Honoring annual wellness exams helps physicians catch any age-related diseases in their beginning stages. This gives you a better chance to eliminate them or minimize the need for prescription medications by honoring natural diet and lifestyle-related disease management approaches.
Women should also make sure to attend their annual well-woman exams. Did you know hormonal changes related to menopause can affect eye health? For example, even healthy women are more prone to dry eye after menopause.
Protect your eyes at all times to maintain your eyesight as you age
When we’re young, we’re notoriously cavalier about protecting our eyes from potential dangers – including the sun! Take advantage of age-related wisdom and take extra precautions to protect your eyes from harm.
This includes things like:
- Wearing a hat and sunglasses when working outside, even on cloudy days or while enjoying winter sports.
- Donning safety glasses while doing yard work or working with power tools.
- Taking ample screen breaks to minimize the risk of dry eye and eyestrain.
Eyesight is a precious gift and one that you don’t want to sacrifice by taking it for granted and avoiding simple precautionary steps.
Contact your optometrist ASAP if you notice any changes in vision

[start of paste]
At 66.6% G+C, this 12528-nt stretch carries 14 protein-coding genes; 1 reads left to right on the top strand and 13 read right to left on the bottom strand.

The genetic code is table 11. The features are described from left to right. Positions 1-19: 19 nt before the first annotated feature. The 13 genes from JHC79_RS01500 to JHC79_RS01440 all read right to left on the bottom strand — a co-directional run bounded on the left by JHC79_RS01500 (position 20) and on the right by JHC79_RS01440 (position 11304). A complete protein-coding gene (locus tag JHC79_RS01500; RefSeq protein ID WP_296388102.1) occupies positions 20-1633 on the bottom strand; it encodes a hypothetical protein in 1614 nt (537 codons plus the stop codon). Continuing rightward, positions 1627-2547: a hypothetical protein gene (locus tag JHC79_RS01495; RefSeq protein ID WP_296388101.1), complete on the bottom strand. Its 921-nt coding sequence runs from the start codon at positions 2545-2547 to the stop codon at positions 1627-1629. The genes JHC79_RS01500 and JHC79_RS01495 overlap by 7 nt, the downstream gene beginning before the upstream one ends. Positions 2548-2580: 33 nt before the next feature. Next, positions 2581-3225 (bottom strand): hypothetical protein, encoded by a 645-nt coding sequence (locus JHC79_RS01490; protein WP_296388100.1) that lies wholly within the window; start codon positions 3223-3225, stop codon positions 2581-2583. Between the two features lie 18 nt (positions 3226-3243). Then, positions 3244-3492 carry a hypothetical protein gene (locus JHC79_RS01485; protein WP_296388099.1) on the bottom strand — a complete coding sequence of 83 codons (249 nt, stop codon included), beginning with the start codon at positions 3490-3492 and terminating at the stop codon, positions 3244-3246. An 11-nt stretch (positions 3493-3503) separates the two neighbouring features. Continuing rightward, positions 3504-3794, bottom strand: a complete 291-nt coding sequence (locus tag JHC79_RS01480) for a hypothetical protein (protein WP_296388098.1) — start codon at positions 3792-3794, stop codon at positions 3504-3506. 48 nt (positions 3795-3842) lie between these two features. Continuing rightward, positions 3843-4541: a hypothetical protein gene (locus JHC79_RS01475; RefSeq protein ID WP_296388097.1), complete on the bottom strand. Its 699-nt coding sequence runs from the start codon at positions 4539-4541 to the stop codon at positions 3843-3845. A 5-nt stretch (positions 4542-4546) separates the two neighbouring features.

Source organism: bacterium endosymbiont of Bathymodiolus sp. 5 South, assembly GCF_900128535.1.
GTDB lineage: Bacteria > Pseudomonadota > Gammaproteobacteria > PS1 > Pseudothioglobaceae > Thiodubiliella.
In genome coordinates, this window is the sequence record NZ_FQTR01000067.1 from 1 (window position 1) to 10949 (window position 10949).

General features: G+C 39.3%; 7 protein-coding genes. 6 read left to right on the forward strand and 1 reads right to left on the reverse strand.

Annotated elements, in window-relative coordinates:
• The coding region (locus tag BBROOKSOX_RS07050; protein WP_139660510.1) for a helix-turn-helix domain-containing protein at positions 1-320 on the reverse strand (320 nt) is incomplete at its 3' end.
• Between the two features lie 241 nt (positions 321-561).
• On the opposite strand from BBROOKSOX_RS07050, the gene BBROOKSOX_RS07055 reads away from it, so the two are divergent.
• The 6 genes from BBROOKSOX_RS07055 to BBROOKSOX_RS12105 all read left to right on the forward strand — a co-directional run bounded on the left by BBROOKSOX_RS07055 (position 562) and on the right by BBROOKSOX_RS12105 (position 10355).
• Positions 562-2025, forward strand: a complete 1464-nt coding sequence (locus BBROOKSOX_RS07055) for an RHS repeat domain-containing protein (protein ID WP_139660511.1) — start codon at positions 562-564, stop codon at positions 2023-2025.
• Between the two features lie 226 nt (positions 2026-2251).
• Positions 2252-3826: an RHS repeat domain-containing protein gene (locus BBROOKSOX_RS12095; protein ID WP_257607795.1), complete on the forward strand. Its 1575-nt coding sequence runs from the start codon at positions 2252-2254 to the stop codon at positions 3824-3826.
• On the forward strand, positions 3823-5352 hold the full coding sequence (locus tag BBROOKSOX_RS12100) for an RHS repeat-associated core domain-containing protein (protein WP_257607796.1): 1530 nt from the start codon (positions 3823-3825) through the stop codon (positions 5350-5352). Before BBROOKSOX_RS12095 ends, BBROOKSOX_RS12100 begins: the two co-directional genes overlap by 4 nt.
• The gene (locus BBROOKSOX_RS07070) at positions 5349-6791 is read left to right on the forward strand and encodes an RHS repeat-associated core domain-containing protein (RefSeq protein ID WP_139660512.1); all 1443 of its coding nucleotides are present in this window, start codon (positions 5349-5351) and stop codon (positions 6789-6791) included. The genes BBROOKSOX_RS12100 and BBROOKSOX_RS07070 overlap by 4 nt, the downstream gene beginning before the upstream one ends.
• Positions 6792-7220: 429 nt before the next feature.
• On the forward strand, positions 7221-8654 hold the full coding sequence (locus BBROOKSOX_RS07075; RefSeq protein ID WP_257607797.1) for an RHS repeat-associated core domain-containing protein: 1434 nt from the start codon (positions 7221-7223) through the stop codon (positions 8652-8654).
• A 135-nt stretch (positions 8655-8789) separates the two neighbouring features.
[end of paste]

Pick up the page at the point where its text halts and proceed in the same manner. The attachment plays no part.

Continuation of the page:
Don’t assume any unusual or sudden vision changes are “normal.” For example, while floaters or spots in the field of vision aren’t uncommon, they can be precursors for more serious conditions.
We also want to hear from you If you’re suddenly struggling with:
- Night blindness.
- Notice diminished peripheral vision.
- Have blank spots anywhere in your field of vision.
- Increased blurriness.
- Pain or a dull ache in the eyes.
Never hesitate to contact us. We can schedule a virtual TeleHealth appointment if you’d like. Once we’ve heard about your experience and answers to our questions, we’ll know whether an in-person appointment would be best.
Seek support for anticipated vision loss
In some cases, age-related vision loss is unavoidable. When this is the case, early intervention goes a long way toward helping patients remain safe, independent, capable, and enjoy a high quality of life. Rather than putting your head in the sand or waiting until vision loss crosses a certain point, cope with vision loss head-on.
We can get you all of the support you need. Sometimes, this is as simple as special magnifying tools to support reading or your love of sudoku or crosswords. If your condition is likely to cause more serious vision loss – or blindness – we’ll connect you with community resources and support to keep you independent, active, and doing the things you love.
Atlantic Eye Insisute Always Supports Lifestyle Choice For Healthy Aging
The team of optometrists and ophthalmologists knows healthy aging is the key to preserving – and maintaining – optimized eyesight as you age. Contact us to schedule your next eye exam appointment. We love partnering with patients’ physicians and specialists to create a more integrated experience for our patients.